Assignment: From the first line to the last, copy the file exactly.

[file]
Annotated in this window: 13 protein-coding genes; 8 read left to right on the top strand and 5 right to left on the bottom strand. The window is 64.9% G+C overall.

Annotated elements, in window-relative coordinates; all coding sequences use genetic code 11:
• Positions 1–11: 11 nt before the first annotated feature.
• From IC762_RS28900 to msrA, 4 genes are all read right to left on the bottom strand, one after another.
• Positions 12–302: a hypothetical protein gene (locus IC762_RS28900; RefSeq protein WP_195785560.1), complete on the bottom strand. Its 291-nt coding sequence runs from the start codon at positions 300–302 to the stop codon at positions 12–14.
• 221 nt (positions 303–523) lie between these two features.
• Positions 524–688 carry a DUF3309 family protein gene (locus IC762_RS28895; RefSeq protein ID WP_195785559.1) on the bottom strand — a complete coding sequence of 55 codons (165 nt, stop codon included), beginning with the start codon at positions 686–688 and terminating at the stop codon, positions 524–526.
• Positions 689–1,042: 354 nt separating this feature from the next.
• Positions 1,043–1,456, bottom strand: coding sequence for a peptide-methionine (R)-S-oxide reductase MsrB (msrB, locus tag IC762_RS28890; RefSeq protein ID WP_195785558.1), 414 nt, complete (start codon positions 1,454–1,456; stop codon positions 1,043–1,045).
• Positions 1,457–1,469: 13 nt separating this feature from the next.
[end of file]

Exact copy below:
Annotated in this window: 13 protein-coding genes; 8 read left to right on the top strand and 5 right to left on the bottom strand. The window is 64.9% G+C overall.

Annotated elements, in window-relative coordinates; all coding sequences use genetic code 11:
• Positions 1–11: 11 nt before the first annotated feature.
• From IC762_RS28900 to msrA, 4 genes are all read right to left on the bottom strand, one after another.
• Positions 12–302: a hypothetical protein gene (locus IC762_RS28900; RefSeq protein WP_195785560.1), complete on the bottom strand. Its 291-nt coding sequence runs from the start codon at positions 300–302 to the stop codon at positions 12–14.
• 221 nt (positions 303–523) lie between these two features.
• Positions 524–688 carry a DUF3309 family protein gene (locus IC762_RS28895; RefSeq protein ID WP_195785559.1) on the bottom strand — a complete coding sequence of 55 codons (165 nt, stop codon included), beginning with the start codon at positions 686–688 and terminating at the stop codon, positions 524–526.
• Positions 689–1,042: 354 nt separating this feature from the next.
• Positions 1,043–1,456, bottom strand: coding sequence for a peptide-methionine (R)-S-oxide reductase MsrB (msrB, locus tag IC762_RS28890; RefSeq protein ID WP_195785558.1), 414 nt, complete (start codon positions 1,454–1,456; stop codon positions 1,043–1,045).
• Positions 1,457–1,469: 13 nt separating this feature from the next.